Good morning, Sean Gourley, and welcome back to New Zealand.
SEAN GOURLEY - Physicist and political advisor
PAUL The Mathematics of Warfare - I have watched your talk and you have worked out a graph about warfare and terrorism. What are the maths of warfare?
GOURLEY It's a complex... I mean, I guess to start back, you know, war, as we kind of think about it, is this kind of complex environment where it seems chaotic and noisy, but if you actually start to extract when the attacks are happening, where they're happening, how many people are getting killed, underlying it is actually a very precise set of mathematical equations, and we were able to uncover them.
PAUL Did you use one particular conflict for this? I know you've extrapolated it into other conflicts, but did you start with one in particular?
GOURLEY Yeah, we started with the Iraq war. Yeah.
PAUL OK. I mean, essentially- Am I right I trying to understand what you're saying? Is it essentially by modelling that you find the greater the force you apply, the greater the aggro you're going to get back? Escalation leads to escalation. By increasing numbers on the ground, you make the war longer.
GOURLEY That's right. So one of the things that is a little bit counterintuitive is you think if you put more troops on the ground, you're going to get a sort of monotonic decay in the expected likelihood of the of the war. What does that mean? It means you're going to get a shorter war with more troops. But what our modelling and equations showed is that that's actually not the case. You actually get a longer war, up to a tipping point.
PAUL Now, does that apply to Afghanistan, do you think? When you turn your model around to Afghanistan, is that what the- do we find that that's happening there?
GOURLEY Yeah, you're actually seeing the same kind of mathematical patterns across many, many different wars around the world, and Afghanistan being one of them.
PAUL You talk about- You say it's like the more you increase the troops on the ground, for example - the more you do your surge, for example - it's like punching through plate glass.
GOURLEY That's right. If you think of the insurgent groups as kind of being a sheet of glass, and if you come and try and break that, you know, all of a sudden the glass has shattered, and you've got to try and pick that up and that takes a long time.
PAUL OK. I mean, are you finding that governments are interested in this?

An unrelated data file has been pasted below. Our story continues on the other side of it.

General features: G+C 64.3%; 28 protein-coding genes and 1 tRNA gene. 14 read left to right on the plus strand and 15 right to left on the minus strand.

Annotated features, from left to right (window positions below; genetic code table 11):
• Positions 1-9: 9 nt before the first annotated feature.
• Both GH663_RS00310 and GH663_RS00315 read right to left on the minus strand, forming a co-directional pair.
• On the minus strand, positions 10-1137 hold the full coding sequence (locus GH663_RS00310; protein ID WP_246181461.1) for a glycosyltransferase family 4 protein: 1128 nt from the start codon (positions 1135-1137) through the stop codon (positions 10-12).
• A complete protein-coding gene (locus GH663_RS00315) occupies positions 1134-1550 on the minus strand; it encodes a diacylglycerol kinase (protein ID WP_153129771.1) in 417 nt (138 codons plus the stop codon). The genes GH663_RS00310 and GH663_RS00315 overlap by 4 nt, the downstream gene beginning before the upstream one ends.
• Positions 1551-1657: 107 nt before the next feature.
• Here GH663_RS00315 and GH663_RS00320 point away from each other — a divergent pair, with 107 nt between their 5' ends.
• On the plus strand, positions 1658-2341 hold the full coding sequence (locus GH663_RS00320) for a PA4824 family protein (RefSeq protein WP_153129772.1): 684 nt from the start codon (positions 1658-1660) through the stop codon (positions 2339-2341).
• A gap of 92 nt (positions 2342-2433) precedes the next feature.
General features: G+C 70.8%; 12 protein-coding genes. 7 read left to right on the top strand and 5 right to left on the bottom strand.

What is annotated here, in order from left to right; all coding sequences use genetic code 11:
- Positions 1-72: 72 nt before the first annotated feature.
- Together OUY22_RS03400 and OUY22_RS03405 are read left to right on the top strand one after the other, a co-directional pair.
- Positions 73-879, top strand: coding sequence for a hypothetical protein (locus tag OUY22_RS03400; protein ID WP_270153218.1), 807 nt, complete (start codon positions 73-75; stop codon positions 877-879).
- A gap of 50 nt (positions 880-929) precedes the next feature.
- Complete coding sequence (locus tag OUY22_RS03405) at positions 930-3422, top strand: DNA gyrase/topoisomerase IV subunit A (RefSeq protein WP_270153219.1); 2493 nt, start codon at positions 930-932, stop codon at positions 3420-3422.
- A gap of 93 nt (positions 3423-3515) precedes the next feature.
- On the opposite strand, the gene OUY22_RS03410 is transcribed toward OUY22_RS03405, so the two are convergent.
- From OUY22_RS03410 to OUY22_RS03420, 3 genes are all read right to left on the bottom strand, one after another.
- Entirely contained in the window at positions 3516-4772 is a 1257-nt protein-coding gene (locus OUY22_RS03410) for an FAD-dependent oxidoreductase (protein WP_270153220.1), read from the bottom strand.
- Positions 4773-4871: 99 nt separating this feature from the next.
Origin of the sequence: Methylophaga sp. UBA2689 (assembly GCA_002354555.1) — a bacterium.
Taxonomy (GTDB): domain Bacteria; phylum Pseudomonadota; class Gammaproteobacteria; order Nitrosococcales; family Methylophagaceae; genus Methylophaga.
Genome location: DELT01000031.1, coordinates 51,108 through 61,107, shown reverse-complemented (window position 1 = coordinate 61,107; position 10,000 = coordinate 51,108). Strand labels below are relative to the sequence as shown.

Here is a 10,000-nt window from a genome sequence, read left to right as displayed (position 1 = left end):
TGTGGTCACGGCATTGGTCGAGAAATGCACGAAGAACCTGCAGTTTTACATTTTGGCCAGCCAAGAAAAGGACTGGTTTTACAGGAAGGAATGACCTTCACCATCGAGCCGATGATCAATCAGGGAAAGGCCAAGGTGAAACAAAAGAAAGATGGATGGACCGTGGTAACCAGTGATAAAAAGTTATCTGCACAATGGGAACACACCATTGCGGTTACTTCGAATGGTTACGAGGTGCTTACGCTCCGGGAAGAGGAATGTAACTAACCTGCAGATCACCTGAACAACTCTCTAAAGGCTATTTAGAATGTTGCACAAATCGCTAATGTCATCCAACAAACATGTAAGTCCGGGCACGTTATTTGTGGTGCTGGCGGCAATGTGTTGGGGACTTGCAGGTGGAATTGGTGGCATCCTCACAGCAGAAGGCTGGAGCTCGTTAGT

GOURLEY Yeah, I mean, of course.
PAUL It's quite newish.
GOURLEY Yeah, we published this-
PAUL I mean, the more troops you put out there, the more you should kill and it should be over quicker.
GOURLEY Well, see, insurgency's actually a lot more complex. It's this very complex ecosystem for maybe hundreds of different groups, each competing with each other, and they're not necessarily all working together. And so when you go in and try and disrupt and ecosystem, it's like putting rats into New Zealand, and all of a sudden the bird population changes.
PAUL Very good indeed. Let's move on. You're also an entrepreneur in Silicon Valley. You've got a venture capital company called Quid. Are you making one?
GOURLEY Am I making a capital?
PAUL A quid.
GOURLEY Oh, making a quid. We're doing alright. Yeah, we're doing alright.
PAUL Very good. New Zealanders- Do New Zealanders think big enough about the outside world? I mean, most of us think we probably don't. We have exceptions like Ed Hillary, if you go right back, I suppose, Sir Peter Jackson, Mainfreight's Don Braid. If I'm right, what do they do differently?
GOURLEY What do they do differently? I think the main thing is you've got to turn your eyes out to some big, big problems, and as long as you kind of look for the big problems in the world and try and knock them off, then I think you're in a good place. I think that's the difference.
PAUL Can you do it from New Zealand? This is the thing.
GOURLEY So, I haven't. I've done it from San Francisco. I think, you know, it's one of the things. It's easier to do it when you're overseas. I think that's the issue.
PAUL Easier to do it when you're actually on the ground in the States.
GOURLEY Well, you know, if you're going to solve a big problem, you know, you need to be exposed to a large market, and America's a lot bigger.
PAUL Is it hard to raise, say, $100 million in the States?
GOURLEY Yeah, it's one of the hardest things you can do. It's a lot harder in New Zealand, though.
PAUL How do you do it, though, in the States?
GOURLEY You solve a very big problem that a lot of people want to pay for.
PAUL So it's about solving problems?
PAUL You've solved their problems?
GOURLEY That's right. You solve a difficult problem. So if you've got a problem- I mean, the problem that we're solving is better decision-making tools for strategic analysis, and a lot of people are willing to pay good money for that.
PAUL Do we think too small, though, on the whole, New Zealanders?
GOURLEY I think, you know, when I grew up in New Zealand it was hard to kind of know where we sat in the world. And, you know, I think you're a top student at a university here and you're in the professional class - you're a doctor, you're a lawyer, you're an accountant. And we don't tend to look towards, you know, the business world.
PAUL Did we look out more than we do now, do you think? Have we become an introspective country, to our detriment?
GOURLEY I think we are quite myopic.
PAUL That's not introspective, necessarily.